P21 protein expression and its relationship with p53 and HER-2 protein expression
We analyzed the relationship between p21 expression and p53 and HER-2 protein expression in pre-chemotherapy biopsy specimens. In forty patients with p53 negative tumors, we found 16 patients with p21 positive protein expression (40%). In patients with positive p53 expression (n = 16), we identified 4 patients with p21 positive tumors (25%). The difference was not significant (Fisher's exact test; p = 0.2).
In eleven patients with HER-2 overexpression, we observed p21 positive protein expression in four patients (36.3%) and, in 49 HER-2 negative patients, the p21 expression was positive in sixteen patients (32.6%). There was no difference in the expression of p21 in such patients (Fisher's exact test; p = 1.0).
Disease free and overall survival rates
We evaluated the impact of clinical (age, clinical stage, clinical response, type of surgery), pathological (histological grade, axillary lymph node status) and immunohistochemical (ER, PR, p53, p21 and HER-2 protein expression) features on disease free and overall survival. We observed an inverse correlation between clinical response and the risk of death to disease (p = 0.02; Spearman r). In a univariate analysis, only Her-2 overexpression and two other factors related to clinical response were related to overall survival: the type of surgery (HR = 0.41, 95% IC = 0.12 to 0.96; p = 0.042) and the presence of extensive (more than six positive lymph nodes) residual disease in axillary lymph nodes (HR = 0.35, 95% IC = 0.08 to 0.78; p = 0.017).
In a multivariate analysis, only HER-2 overexpression was a predictive factor of DFS and OS (p = 0.0007 and p = 0.003, respectively). The median time to DFS was 31 months (HR = 0.35, 95% IC = 0.08 to 0.75; p = 0.014) and the median time to OS was 40 months (HR = 0.33, 95% IC = 0.06 – 0.75; p = 0.016). Figures 1 and 2 show the Kaplan-Meyer curve for DFS and OS according to HER-2 protein expression, respectively.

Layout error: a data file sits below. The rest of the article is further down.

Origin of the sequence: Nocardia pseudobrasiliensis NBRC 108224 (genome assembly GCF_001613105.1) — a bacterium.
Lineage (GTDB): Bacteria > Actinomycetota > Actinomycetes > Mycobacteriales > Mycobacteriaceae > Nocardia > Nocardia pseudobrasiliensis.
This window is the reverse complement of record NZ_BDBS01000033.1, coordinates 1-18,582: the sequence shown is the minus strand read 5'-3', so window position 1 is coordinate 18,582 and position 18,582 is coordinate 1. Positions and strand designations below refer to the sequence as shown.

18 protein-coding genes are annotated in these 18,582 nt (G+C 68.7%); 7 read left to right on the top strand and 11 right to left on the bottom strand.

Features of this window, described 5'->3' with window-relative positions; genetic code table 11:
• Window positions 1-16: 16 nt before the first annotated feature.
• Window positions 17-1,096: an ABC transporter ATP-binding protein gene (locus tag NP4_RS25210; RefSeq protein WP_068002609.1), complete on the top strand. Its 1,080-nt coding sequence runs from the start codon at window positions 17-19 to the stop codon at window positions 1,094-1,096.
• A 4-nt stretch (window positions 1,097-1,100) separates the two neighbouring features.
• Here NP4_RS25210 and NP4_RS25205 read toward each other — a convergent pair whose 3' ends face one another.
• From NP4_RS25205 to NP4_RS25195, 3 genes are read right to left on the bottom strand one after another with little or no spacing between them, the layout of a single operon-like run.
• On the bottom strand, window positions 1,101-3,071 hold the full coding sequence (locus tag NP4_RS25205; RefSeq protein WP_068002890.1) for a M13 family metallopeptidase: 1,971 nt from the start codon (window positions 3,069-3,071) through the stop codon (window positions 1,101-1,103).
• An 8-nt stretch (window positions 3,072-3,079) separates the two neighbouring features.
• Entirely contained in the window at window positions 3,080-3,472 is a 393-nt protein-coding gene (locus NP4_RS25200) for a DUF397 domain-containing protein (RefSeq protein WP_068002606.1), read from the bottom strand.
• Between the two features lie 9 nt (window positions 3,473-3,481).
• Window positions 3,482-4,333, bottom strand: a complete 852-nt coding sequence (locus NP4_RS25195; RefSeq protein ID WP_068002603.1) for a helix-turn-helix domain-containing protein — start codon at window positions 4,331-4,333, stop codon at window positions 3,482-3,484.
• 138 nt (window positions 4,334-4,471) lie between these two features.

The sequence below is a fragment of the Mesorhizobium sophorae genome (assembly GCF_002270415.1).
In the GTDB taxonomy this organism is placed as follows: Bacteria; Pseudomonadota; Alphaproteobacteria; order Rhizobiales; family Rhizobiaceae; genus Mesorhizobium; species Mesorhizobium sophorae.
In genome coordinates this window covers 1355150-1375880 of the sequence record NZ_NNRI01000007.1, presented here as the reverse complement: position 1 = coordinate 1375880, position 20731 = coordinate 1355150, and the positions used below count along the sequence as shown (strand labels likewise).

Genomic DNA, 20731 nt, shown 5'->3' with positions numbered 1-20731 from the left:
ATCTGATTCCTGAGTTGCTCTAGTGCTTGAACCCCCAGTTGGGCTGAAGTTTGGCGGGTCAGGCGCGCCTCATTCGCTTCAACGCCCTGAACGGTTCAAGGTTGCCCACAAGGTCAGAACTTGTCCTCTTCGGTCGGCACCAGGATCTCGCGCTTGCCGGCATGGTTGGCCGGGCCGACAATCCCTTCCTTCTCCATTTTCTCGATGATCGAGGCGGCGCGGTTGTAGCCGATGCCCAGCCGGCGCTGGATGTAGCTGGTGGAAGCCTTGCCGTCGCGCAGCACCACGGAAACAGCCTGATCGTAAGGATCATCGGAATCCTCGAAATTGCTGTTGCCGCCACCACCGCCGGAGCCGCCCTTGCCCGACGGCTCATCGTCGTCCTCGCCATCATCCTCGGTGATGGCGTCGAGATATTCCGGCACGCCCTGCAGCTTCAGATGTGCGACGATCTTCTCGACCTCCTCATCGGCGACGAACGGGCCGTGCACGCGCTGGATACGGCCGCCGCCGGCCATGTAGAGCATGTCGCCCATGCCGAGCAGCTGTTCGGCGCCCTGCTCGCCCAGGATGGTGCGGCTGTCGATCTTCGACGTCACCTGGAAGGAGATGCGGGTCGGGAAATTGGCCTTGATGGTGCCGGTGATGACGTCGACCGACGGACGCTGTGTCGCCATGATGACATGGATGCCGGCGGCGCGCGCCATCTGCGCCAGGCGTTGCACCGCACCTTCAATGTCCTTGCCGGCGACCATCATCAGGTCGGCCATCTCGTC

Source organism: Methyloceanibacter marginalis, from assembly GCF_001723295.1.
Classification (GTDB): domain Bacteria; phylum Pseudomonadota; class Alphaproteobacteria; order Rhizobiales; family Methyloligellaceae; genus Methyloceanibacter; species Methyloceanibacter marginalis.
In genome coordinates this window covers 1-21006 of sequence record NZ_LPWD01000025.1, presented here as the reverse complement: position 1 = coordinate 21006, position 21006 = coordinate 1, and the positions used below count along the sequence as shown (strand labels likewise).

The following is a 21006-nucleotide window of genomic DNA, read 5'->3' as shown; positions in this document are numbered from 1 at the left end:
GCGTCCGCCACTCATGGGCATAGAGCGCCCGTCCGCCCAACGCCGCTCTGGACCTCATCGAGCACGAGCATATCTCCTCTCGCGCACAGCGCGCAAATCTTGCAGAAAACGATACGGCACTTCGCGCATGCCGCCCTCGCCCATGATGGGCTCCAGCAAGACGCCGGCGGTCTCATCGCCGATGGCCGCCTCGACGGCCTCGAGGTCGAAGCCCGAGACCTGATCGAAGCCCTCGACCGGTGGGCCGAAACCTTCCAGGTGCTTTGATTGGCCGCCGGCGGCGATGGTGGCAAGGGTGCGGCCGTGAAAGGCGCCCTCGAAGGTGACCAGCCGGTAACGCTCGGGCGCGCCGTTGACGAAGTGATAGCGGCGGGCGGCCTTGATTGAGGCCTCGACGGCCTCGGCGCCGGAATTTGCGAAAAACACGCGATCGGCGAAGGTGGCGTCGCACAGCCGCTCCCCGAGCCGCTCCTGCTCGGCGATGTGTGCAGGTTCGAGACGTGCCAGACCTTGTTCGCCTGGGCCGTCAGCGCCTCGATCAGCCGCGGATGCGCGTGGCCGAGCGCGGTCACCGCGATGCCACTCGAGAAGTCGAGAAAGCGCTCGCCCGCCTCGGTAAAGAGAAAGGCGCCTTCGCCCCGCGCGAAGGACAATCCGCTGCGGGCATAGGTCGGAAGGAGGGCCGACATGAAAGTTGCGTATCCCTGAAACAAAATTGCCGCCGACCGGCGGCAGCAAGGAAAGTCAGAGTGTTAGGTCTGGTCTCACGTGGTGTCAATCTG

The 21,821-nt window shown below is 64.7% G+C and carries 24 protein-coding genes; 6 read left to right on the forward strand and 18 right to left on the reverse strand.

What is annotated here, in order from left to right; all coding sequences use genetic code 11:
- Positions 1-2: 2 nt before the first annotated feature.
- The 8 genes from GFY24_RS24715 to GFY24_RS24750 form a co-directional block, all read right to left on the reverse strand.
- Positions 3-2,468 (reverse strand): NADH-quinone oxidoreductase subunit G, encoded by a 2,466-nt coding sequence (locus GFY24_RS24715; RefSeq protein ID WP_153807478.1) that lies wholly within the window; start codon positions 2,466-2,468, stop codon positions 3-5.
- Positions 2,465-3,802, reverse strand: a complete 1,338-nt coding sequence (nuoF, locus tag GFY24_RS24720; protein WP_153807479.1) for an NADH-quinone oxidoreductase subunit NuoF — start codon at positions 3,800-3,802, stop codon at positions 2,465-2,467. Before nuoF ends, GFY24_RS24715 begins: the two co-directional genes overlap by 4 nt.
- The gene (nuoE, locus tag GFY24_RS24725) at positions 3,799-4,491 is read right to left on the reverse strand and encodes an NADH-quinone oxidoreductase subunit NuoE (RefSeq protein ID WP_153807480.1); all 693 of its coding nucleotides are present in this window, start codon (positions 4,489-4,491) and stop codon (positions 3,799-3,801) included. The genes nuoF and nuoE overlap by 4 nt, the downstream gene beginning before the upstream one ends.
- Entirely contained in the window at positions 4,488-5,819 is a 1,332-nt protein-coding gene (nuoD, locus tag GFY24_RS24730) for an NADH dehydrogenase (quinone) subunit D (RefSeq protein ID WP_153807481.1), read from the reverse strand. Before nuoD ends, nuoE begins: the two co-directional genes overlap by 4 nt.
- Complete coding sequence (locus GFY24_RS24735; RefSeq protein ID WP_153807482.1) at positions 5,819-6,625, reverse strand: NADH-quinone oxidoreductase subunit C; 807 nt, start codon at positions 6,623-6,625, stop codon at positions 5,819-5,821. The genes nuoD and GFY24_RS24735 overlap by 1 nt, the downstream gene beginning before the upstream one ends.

Neoadjuvant or induction chemotherapy is the current standard of care in locally advanced breast cancer . Such treatment can reduce tumor volume, leading to less aggressive surgery and providing favorable local conditions for surgery in inoperable tumors [1, 2]. About 80% of patients achieve a local benefit due to adequate tumor downstaging, however, the overall survival, when comparing neoadjuvant and adjuvant chemotherapy, is not influenced by the primary cytotoxic therapy .
We evaluated the response to neoadjuvant chemotherapy in 60 locally advanced breast cancer patients. The objective clinical response rate was 76.6%, with a complete pathological response in 5% of patients. Breast conserving therapy was possible in forty patients (66.6%) and in only one patient could the surgery not be performed due to the lack of response to neoadjuvant chemotherapy. Other studies reported a higher complete pathological response rate ranging from 8% to 10.5%, using similar chemotherapy scheme [16, 18]. However, the breast conserving surgery rate was higher in our study. They reported a breast conserving surgery rate of 16% and 15%, respectively, in contrast to the study of Ganem et al who reported a breast conserving surgery rate of 69% . This discordant result should be attributed to the enrollment of different number of patients with primary inoperable tumors among these studies.